Often, also the regularized problem is considered: For a small {\alpha>0} solve:

\displaystyle  \begin{array}{rcl}  \min_{y,u} \|y - y_d\|_{L^2}^2 + \alpha\|u\|_{L^2}^2\quad \text{s.t.} & \Delta y = u,\ \text{ on }\ \Omega\\ & y = 0,\ \text{ on }\ \partial\Omega.\\ & a\leq u\leq b. \end{array}

(This problem is also extensively treated section 1.2.1 in the excellent book “Optimal Control of Partial Differential Equations” by Fredi Tröltzsch.)

For inverse problems we may formulate:

Example 2 (Mother problem in inverse problems) Consider a bounded and linear operator {A:X\rightarrow Y} between two Hilbert spaces and assume that {A} has non-closed range. In this case, the pseudo-inverse {A^\dagger} is not a bounded operator. Consider now, that we have measured data {y^\delta\in Y} that is basically a noisy version of “true data” {y\in\text{range}A}. Our aim is, to approximate a solution of {Ax=y} by the knowledge of {y^\delta}. Since {A} does no have a closed range, it is usually the case that {y^\delta} is not in the domain of the pseudo inverse and {A^\dagger y^\delta} simply does not make sense. A widely used approach, also treated in my previous post is Tikhonov regularization, that is solving for a small regularization parameter {\alpha>0}

\displaystyle  \min_x\, \|Ax-y^\delta\|_Y^2 + \alpha\|x\|_X^2

Clearly both mother problems have a very similar mathematical structure: We may use the solution operator of the PDE, denote it by {A}, and restate the mother problem of optimal control of PDEs in a form similar to the mother problem of inverse problems. However, there are some important conceptual differences:

Desired state vs. data: In Example 1 {y_d} is a desired state which, however, may not be reachable. In Example 2 {y^\delta} is noisy data and hence, shall not reached as good as possible.

Control vs. solution: In Example 1 the result {u} is an optimal control. It’s form is not of prime importance, as long as it fulfills the given bounds and allows for a good approximation of {y_d}. In Example 2 the result {x} is the approximate solution itself (which, of course shall somehow explain the measured data {y^\delta}). It’s properties are itself important.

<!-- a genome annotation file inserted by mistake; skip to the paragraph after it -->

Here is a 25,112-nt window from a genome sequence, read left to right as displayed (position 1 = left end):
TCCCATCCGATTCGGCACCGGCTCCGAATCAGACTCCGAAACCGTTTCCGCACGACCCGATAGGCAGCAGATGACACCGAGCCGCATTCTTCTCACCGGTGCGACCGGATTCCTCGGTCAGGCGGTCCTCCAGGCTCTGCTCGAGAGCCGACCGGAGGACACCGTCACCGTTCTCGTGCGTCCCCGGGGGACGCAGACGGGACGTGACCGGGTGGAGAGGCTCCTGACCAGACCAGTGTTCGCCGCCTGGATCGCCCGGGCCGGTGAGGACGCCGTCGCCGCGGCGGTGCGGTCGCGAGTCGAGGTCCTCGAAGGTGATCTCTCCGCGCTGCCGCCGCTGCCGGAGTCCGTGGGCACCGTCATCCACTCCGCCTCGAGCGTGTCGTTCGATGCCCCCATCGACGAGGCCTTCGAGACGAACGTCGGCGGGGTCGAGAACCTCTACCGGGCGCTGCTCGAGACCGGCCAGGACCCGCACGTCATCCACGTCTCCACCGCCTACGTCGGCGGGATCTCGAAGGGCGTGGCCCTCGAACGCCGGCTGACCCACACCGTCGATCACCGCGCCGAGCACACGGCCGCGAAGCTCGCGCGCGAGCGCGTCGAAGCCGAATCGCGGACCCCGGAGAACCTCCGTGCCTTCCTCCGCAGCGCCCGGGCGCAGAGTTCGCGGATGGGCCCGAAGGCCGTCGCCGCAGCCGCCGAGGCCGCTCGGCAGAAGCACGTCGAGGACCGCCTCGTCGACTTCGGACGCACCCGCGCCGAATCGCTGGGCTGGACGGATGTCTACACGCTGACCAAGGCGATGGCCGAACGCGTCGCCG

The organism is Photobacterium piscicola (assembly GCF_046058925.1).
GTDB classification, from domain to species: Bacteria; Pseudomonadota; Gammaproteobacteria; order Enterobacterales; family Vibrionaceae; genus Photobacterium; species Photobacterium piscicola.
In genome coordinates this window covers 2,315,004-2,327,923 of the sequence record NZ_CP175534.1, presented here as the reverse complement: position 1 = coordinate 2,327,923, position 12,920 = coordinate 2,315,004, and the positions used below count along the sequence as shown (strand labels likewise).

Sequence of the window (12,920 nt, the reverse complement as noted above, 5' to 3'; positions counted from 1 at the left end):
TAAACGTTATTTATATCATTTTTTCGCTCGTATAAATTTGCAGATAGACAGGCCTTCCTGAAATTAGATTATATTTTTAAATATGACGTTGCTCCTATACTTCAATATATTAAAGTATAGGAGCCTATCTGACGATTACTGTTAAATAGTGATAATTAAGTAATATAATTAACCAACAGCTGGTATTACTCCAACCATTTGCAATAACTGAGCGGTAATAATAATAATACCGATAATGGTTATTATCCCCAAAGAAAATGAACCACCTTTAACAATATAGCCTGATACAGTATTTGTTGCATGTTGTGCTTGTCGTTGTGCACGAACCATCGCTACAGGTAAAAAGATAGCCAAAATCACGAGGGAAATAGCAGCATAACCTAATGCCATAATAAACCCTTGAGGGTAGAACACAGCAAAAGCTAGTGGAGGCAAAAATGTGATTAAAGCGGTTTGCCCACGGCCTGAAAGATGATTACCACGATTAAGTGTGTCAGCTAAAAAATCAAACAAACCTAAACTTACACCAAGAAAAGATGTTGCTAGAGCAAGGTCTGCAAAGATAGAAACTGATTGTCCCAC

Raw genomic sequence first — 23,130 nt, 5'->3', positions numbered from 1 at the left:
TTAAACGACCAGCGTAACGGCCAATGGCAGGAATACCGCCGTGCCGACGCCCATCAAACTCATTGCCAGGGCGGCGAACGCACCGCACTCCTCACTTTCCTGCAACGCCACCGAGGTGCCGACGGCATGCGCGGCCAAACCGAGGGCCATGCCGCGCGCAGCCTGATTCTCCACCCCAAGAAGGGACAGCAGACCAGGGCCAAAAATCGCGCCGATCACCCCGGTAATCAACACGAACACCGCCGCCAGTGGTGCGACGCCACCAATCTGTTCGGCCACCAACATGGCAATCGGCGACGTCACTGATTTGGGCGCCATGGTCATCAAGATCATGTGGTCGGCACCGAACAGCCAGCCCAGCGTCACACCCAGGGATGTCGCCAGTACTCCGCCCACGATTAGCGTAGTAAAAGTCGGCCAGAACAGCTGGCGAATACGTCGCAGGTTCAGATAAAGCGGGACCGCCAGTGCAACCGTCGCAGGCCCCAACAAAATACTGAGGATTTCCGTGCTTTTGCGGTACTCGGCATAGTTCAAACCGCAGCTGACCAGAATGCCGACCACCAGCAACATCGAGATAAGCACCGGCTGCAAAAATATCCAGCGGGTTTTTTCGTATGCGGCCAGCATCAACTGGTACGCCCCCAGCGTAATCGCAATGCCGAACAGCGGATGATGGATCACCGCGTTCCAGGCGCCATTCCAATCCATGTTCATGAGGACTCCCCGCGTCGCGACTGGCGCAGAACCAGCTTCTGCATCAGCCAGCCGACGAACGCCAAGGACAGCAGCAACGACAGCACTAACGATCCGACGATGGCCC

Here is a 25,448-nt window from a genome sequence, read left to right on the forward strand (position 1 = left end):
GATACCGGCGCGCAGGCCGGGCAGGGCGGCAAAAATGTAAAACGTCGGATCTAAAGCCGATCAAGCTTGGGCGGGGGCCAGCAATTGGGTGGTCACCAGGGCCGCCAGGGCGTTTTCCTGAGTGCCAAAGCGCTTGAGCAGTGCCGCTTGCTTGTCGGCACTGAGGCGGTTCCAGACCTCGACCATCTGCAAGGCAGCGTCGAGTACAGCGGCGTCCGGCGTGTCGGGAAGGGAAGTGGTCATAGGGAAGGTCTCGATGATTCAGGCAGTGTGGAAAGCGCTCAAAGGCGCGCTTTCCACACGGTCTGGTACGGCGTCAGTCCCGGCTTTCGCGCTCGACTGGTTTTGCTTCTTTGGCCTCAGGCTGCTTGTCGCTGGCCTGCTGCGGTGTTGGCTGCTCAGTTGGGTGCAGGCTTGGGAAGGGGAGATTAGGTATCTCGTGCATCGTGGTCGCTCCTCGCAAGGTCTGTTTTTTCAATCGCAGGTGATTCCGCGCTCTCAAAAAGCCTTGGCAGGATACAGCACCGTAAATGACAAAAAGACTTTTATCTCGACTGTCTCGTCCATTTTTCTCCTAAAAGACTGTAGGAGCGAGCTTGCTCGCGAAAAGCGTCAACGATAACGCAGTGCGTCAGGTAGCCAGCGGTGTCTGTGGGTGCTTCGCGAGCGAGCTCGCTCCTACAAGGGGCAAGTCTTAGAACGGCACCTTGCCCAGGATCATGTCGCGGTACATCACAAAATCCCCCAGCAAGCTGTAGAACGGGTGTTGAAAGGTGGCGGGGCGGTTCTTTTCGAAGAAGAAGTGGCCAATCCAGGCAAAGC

Regularization: In Example 1 the regularization is mainly for numerical reasons. The problem itself also has a solution for {\alpha=0}. This is due to the fact that the set of admissible {u} for a weakly compact set. However, in Example 2 one may not choose {\alpha=0}: First because the functional will not have a minimizer anymore and secondly one really does not want {\|Ax-y^\delta\|} as small as possible since {y^\delta} is corrupted by noise. Especially, the people from inverse problems are interested in the case in which both {y^\delta\rightarrow y\in\text{range}A} and {\alpha\rightarrow 0}. However, in optimal control of PDEs, {\alpha} is often seen as a model parameter which ensures that the control has somehow a small energy.

These conceptual difference sometimes complicate the dialog between the fields. One often runs into discussion dead ends like “Why should we care about decaying {\alpha}—it’s given?” or “Why do you need these bounds on {u}? This makes your problem worse and you may not reach to state as good as possible\dots”. It often takes some time until the involved people realize that they really pursue different goals, that the quantities which even have similar names are something different and that the minimization problems can be solved with the same techniques.

In our minisymposium we had the following talks:

  • “Identification of an Unknown Parameter in the Main Part of an Elliptic PDE”, Arnd Rösch
  • “Adaptive Discretization Strategies for Parameter Identification Problems in PDEs in the Context of Tikhonov Type and Newton Type Regularization”, Barbara Kaltenbacher
  • “Optimal Control of PDEs with Directional Sparsity”, Gerd Wachsmuth
  • “Nonsmooth Regularization and Sparsity Optimization” Kazufumi Ito
  • {L^1} Fitting for Nonlinear Parameter Identification Problems for PDEs”, Christian Clason
  • “Simultaneous Identification of Multiple Coefficients in an Elliptic PDE”, Bastian von Harrach

Finally, there was my own talk “Error Estimates for joint Tikhonov and Lavrentiev Regularization of Parameter Identification Probelms” which is based on a paper with the similar name which is at http://arxiv.org/abs/0909.4648 and published in Applicable Analysis. The slides of the presentation are here (beware, there may be some wrong exponents in the pdf…).

In a nutshell, the message of the talk is: Bound both on the control/solution and the state/data may be added also to a Tikhonov-regularized inverse problem. If the operator has convenient mapping properties then the bounds will eventually be inactive if the true solution has the same property. Hence, the known estimates for usual inverse problems are asymptotically recovered.